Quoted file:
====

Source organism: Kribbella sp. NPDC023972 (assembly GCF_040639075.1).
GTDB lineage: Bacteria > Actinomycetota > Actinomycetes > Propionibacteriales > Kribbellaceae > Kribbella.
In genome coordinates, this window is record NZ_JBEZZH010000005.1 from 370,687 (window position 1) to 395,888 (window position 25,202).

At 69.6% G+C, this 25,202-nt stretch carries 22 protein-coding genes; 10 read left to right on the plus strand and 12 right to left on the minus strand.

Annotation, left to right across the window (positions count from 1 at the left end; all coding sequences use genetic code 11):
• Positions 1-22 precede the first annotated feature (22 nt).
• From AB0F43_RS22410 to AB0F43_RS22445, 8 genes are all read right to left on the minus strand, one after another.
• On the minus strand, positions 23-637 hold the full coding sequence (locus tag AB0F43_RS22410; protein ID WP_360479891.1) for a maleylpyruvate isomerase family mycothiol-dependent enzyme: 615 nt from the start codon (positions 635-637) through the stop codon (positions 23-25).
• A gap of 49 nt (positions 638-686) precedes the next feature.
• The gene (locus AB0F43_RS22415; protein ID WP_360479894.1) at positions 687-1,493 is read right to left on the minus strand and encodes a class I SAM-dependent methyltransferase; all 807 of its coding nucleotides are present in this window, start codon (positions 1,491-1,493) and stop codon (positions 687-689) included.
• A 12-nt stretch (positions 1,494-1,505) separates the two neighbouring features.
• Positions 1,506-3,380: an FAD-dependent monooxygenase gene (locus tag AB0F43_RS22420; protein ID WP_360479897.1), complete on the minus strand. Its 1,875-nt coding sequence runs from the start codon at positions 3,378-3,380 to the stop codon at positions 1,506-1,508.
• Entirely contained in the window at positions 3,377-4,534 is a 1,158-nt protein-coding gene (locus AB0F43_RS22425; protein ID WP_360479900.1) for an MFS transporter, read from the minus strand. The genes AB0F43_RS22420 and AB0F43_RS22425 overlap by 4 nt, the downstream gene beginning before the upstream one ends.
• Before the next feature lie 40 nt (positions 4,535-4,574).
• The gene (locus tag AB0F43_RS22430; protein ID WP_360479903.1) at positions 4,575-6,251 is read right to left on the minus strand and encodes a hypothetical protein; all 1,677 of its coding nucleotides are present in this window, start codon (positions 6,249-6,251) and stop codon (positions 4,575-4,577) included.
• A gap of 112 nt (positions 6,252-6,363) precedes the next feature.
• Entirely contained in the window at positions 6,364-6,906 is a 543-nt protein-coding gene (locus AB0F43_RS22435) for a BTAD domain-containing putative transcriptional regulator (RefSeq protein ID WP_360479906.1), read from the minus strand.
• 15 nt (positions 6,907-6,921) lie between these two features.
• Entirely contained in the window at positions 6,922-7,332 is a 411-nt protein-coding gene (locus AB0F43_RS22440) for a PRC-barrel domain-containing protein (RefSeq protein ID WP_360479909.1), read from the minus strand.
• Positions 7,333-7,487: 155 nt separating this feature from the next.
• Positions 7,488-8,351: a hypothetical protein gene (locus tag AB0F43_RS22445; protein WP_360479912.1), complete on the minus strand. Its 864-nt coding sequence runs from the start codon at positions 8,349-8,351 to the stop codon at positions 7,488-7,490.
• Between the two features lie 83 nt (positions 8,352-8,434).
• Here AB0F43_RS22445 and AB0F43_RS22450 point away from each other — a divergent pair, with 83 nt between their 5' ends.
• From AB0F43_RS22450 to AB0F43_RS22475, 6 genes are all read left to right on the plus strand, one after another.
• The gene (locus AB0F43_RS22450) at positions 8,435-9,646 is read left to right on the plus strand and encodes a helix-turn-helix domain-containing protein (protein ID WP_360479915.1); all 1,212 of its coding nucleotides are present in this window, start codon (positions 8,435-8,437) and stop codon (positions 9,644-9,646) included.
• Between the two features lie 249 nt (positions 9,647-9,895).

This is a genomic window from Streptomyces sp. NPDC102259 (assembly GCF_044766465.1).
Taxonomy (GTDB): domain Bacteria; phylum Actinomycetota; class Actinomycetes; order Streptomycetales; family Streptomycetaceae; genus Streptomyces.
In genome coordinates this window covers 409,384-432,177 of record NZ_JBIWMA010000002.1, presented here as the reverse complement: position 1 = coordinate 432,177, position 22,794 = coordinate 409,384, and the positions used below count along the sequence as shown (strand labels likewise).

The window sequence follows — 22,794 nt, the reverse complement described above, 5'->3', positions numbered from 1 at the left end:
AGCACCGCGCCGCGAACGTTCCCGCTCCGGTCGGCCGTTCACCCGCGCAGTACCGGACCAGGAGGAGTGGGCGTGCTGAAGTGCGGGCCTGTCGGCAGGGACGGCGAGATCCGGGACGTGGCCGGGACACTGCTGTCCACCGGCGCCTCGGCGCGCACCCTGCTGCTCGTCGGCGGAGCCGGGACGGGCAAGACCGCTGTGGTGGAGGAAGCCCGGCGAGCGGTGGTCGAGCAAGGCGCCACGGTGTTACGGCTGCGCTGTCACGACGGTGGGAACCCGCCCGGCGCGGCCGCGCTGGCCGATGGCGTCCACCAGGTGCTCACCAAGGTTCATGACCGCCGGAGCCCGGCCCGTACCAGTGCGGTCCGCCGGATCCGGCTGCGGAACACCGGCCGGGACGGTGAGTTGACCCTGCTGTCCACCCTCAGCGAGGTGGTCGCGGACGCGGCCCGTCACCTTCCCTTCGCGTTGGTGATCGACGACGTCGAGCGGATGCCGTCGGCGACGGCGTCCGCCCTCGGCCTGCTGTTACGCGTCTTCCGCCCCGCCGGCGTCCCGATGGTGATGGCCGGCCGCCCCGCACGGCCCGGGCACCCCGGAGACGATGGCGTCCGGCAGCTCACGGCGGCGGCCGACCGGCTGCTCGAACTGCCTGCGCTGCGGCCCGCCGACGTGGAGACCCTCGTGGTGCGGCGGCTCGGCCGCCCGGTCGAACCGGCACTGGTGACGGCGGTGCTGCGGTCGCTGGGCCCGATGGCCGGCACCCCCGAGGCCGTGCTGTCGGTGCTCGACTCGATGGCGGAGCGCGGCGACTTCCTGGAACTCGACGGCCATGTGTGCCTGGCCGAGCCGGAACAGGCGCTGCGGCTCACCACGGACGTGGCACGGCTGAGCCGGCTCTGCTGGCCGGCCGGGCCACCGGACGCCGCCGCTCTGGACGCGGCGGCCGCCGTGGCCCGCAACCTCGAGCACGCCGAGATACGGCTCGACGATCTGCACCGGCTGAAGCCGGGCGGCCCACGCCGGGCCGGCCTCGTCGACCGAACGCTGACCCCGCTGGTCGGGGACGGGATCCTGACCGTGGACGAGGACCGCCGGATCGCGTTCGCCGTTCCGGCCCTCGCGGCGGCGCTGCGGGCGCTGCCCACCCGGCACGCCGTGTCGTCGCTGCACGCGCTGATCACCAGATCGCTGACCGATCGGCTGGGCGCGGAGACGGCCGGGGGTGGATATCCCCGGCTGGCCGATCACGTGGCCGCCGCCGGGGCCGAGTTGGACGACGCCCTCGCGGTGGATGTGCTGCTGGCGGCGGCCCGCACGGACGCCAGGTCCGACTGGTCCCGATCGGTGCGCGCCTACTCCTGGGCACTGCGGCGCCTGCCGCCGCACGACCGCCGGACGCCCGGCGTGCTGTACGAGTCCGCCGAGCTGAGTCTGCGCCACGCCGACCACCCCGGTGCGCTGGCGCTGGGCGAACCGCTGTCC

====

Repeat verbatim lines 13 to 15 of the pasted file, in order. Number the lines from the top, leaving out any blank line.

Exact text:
• Entirely contained in the window at positions 3,377-4,534 is a 1,158-nt protein-coding gene (locus AB0F43_RS22425; protein ID WP_360479900.1) for an MFS transporter, read from the minus strand. The genes AB0F43_RS22420 and AB0F43_RS22425 overlap by 4 nt, the downstream gene beginning before the upstream one ends.
• Before the next feature lie 40 nt (positions 4,535-4,574).
• The gene (locus tag AB0F43_RS22430; protein ID WP_360479903.1) at positions 4,575-6,251 is read right to left on the minus strand and encodes a hypothetical protein; all 1,677 of its coding nucleotides are present in this window, start codon (positions 6,249-6,251) and stop codon (positions 4,575-4,577) included.